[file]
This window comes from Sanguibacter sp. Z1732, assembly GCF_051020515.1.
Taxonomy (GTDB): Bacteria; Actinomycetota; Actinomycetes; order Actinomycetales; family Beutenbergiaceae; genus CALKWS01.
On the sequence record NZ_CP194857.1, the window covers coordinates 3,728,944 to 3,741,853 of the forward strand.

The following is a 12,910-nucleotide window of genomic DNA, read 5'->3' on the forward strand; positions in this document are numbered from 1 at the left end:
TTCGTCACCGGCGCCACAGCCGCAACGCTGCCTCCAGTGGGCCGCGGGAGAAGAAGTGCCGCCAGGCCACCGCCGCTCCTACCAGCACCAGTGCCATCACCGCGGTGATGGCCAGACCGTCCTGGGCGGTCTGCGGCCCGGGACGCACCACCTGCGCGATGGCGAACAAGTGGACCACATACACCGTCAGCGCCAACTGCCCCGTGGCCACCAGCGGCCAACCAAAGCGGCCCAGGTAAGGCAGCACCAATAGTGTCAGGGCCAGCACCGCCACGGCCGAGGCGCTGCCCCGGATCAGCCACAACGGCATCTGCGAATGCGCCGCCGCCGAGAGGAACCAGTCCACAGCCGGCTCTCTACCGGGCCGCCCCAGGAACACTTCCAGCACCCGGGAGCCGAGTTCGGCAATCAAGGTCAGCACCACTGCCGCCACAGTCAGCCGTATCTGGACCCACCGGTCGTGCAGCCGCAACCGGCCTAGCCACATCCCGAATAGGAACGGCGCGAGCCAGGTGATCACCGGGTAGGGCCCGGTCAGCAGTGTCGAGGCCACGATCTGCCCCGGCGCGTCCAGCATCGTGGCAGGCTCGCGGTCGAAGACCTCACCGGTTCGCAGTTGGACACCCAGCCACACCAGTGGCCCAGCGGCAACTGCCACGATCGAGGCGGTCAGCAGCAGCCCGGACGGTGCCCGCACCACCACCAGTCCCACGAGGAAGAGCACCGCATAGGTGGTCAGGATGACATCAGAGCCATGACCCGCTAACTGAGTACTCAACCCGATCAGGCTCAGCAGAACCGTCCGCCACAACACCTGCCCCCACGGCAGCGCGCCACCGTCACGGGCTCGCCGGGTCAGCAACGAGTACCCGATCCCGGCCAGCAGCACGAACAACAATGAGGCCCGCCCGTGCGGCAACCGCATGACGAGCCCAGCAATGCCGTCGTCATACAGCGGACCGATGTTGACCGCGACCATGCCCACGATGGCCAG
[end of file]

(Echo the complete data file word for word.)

This window comes from Sanguibacter sp. Z1732, assembly GCF_051020515.1.
Taxonomy (GTDB): Bacteria; Actinomycetota; Actinomycetes; order Actinomycetales; family Beutenbergiaceae; genus CALKWS01.
On the sequence record NZ_CP194857.1, the window covers coordinates 3,728,944 to 3,741,853 of the forward strand.

The following is a 12,910-nucleotide window of genomic DNA, read 5'->3' on the forward strand; positions in this document are numbered from 1 at the left end:
TTCGTCACCGGCGCCACAGCCGCAACGCTGCCTCCAGTGGGCCGCGGGAGAAGAAGTGCCGCCAGGCCACCGCCGCTCCTACCAGCACCAGTGCCATCACCGCGGTGATGGCCAGACCGTCCTGGGCGGTCTGCGGCCCGGGACGCACCACCTGCGCGATGGCGAACAAGTGGACCACATACACCGTCAGCGCCAACTGCCCCGTGGCCACCAGCGGCCAACCAAAGCGGCCCAGGTAAGGCAGCACCAATAGTGTCAGGGCCAGCACCGCCACGGCCGAGGCGCTGCCCCGGATCAGCCACAACGGCATCTGCGAATGCGCCGCCGCCGAGAGGAACCAGTCCACAGCCGGCTCTCTACCGGGCCGCCCCAGGAACACTTCCAGCACCCGGGAGCCGAGTTCGGCAATCAAGGTCAGCACCACTGCCGCCACAGTCAGCCGTATCTGGACCCACCGGTCGTGCAGCCGCAACCGGCCTAGCCACATCCCGAATAGGAACGGCGCGAGCCAGGTGATCACCGGGTAGGGCCCGGTCAGCAGTGTCGAGGCCACGATCTGCCCCGGCGCGTCCAGCATCGTGGCAGGCTCGCGGTCGAAGACCTCACCGGTTCGCAGTTGGACACCCAGCCACACCAGTGGCCCAGCGGCAACTGCCACGATCGAGGCGGTCAGCAGCAGCCCGGACGGTGCCCGCACCACCACCAGTCCCACGAGGAAGAGCACCGCATAGGTGGTCAGGATGACATCAGAGCCATGACCCGCTAACTGAGTACTCAACCCGATCAGGCTCAGCAGAACCGTCCGCCACAACACCTGCCCCCACGGCAGCGCGCCACCGTCACGGGCTCGCCGGGTCAGCAACGAGTACCCGATCCCGGCCAGCAGCACGAACAACAATGAGGCCCGCCCGTGCGGCAACCGCATGACGAGCCCAGCAATGCCGTCGTCATACAGCGGACCGATGTTGACCGCGACCATGCCCACGATGGCCAG